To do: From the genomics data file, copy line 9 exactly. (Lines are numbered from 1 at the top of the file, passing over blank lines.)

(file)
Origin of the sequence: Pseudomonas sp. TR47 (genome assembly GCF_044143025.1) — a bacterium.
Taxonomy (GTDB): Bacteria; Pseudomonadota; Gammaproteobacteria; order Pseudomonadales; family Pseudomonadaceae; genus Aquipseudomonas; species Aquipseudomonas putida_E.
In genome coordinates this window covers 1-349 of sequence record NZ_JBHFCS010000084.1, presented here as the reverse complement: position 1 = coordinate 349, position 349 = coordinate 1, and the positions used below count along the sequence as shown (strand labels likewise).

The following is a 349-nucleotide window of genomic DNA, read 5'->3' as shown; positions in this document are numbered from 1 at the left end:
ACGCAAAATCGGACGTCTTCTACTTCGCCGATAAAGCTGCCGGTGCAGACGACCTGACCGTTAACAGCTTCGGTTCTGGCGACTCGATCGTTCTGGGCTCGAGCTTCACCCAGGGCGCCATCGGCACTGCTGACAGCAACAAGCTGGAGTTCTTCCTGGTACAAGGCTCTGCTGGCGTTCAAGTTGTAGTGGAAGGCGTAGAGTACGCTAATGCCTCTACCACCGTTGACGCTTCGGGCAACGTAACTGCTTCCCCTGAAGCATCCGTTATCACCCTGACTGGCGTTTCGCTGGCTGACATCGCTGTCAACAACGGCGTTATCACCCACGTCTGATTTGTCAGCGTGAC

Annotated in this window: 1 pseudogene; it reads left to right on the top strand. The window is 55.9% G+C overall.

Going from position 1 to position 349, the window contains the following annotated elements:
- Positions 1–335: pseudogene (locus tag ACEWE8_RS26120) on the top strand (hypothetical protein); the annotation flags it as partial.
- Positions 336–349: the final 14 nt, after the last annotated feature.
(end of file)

- Positions 336–349: the final 14 nt, after the last annotated feature.